How to Stop People From Grabbing Your Valuable Time Away – Part 1 – Email


How to Stop People From Grabbing Your Valuable Time Away – Part 1

Email and meetings have become two of the biggest productivity killers in Jamaican corporate life. In this first article in a two-part series, we will focus on the cost of bad email.

You are in your office after 6 PM with the door closed. Unfortunately, you are struggling to catch up while, at that moment, the Time Grabbers who wasted your attention all day are at home, relaxing. Even if happen to be the rare person who can’t stand to leave with important work unfinished, you probably still think it’s not fair. How did you reach this point?

Fact: earlier that day, Time Grabbers cc’d and bcc’d you on unproductive email threads. Sometimes, you were only peripherally involved. But most of the time you were included in order to help achieve some unspoken political purpose.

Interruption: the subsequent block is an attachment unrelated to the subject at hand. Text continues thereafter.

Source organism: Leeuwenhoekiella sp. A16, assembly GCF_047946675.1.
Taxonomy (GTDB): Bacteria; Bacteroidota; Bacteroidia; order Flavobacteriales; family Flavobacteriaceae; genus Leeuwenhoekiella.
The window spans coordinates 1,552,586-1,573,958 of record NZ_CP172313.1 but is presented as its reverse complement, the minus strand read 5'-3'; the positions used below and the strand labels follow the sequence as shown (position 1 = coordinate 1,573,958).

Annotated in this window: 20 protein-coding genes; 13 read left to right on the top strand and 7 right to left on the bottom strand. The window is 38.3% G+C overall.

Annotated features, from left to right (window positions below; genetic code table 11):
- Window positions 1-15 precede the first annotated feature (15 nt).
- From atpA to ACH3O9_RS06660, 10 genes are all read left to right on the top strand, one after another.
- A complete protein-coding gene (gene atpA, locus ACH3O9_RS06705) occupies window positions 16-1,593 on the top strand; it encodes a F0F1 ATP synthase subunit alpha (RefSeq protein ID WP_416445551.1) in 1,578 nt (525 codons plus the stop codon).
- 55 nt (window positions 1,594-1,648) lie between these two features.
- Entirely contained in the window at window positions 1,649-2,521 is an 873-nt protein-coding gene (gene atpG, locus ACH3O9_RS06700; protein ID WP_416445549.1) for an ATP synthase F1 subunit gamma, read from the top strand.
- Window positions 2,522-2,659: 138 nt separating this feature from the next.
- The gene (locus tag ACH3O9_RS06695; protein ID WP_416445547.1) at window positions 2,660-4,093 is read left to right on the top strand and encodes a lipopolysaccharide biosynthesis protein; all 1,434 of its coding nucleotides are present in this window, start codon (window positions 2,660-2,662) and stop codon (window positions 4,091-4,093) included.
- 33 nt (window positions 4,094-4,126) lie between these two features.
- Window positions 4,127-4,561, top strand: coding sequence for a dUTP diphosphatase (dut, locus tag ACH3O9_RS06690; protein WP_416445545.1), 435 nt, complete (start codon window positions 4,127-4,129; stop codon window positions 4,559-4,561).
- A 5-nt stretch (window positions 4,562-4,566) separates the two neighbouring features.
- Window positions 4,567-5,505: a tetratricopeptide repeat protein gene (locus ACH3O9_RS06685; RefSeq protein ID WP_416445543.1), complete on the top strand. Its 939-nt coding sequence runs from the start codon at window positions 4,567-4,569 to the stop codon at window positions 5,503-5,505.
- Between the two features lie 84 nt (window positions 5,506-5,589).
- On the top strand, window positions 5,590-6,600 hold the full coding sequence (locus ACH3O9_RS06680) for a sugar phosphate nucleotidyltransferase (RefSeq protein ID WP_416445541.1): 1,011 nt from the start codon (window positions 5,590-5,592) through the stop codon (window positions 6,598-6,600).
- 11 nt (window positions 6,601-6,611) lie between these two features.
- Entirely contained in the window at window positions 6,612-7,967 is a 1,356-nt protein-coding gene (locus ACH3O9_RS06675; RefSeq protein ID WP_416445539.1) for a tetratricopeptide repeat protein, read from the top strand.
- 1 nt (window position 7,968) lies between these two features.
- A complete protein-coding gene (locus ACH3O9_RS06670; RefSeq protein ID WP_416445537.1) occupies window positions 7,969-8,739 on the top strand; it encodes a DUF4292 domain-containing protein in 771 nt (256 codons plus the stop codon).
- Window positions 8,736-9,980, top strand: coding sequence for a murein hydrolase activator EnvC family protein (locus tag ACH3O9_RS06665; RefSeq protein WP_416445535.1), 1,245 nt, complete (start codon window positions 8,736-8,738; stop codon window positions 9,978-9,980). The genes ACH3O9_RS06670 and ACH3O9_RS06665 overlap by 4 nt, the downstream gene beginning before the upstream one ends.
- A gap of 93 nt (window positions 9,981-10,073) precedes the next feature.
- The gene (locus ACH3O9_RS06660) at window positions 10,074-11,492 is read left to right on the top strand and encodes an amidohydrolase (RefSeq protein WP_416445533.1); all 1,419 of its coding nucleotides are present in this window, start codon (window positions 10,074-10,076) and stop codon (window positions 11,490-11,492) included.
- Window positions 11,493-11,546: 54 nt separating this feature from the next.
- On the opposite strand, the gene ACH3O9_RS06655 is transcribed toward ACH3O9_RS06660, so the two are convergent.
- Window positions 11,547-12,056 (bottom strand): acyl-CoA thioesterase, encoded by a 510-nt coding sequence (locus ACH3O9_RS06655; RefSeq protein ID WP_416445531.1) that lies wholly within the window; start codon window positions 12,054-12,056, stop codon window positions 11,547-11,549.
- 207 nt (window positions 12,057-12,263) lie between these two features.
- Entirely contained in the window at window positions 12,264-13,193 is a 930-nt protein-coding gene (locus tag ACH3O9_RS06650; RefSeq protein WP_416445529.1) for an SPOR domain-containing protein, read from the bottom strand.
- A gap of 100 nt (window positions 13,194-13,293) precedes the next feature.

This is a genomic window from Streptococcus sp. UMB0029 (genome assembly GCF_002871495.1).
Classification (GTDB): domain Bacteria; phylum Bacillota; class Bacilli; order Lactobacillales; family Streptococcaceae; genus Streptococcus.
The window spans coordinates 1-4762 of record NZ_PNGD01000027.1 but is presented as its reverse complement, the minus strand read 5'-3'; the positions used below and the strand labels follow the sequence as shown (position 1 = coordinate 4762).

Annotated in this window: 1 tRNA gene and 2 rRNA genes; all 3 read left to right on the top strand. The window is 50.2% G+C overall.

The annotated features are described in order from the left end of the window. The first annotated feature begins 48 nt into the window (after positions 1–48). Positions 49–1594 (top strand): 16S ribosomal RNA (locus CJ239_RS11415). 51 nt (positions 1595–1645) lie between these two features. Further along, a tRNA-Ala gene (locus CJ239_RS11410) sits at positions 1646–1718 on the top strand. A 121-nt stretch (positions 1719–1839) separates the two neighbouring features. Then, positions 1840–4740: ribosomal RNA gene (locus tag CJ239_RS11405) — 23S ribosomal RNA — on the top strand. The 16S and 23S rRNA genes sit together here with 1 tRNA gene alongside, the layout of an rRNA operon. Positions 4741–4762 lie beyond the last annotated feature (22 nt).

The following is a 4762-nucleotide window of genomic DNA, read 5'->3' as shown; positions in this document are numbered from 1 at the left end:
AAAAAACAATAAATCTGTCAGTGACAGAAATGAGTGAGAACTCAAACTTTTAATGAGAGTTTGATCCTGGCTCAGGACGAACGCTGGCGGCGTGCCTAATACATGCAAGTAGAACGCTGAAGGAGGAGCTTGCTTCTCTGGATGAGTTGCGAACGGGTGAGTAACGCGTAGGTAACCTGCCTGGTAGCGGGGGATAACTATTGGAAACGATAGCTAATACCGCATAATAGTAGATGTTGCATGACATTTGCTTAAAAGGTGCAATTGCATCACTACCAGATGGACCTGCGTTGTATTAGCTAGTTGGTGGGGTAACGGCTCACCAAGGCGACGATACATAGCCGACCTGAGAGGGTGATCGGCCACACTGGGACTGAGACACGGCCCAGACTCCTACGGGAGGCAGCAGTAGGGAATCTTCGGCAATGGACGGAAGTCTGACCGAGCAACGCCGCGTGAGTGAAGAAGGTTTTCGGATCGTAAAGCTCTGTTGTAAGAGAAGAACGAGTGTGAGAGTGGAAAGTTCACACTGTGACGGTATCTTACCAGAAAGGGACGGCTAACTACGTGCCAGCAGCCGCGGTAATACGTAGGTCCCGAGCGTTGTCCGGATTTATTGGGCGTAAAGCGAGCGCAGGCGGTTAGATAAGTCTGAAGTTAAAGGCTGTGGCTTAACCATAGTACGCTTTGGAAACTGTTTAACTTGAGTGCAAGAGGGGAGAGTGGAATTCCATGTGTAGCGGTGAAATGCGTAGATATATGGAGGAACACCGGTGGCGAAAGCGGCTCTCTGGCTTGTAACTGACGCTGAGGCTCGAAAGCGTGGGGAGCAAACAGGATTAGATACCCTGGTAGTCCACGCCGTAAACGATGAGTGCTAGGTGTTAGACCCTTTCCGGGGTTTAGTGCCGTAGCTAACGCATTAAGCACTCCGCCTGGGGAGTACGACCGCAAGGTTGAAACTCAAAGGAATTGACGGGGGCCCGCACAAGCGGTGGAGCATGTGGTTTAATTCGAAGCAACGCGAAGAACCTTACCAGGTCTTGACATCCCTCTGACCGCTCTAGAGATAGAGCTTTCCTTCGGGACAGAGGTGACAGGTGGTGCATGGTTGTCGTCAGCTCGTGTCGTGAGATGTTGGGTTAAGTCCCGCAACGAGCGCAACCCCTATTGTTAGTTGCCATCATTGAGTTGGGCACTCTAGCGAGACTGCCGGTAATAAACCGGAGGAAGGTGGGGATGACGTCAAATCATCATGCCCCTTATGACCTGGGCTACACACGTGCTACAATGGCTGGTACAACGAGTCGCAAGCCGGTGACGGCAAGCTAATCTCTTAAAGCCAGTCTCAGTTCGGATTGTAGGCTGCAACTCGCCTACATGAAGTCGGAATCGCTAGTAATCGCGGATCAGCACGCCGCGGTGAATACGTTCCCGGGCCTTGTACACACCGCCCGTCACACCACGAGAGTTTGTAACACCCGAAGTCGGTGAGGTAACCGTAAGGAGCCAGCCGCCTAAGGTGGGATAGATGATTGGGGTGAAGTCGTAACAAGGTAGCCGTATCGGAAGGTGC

What the offenders don’t know (or don’t care to know) is the amount of time it takes others to process their messages. It only takes a few of these emails bouncing from one department to another to decimate an hour of your best time. It’s the reason you are still there after hours and why you may be one of the 74% of workers who report that they are more productive outside the office.

How can this problem be overcome?

The challenge is that Time Grabbers are unaware of the social chaos they are causing, having never received factual, quality, feedback. While it’s true “they know not what they do,” they shouldn’t be forgiven too readily. Instead, here is an idea for a software app that would help everyone connect the cause (ineffective email) with its effect (wasted time/costs).

In companies that share the same email system, an “Email Budget Allocator” is a programme that could be used to make a difference. As a plug-in designed for use inside your current system, (such as Outlook) it would automatically display the cost of an email even as you are drafting it. How would this be calculated?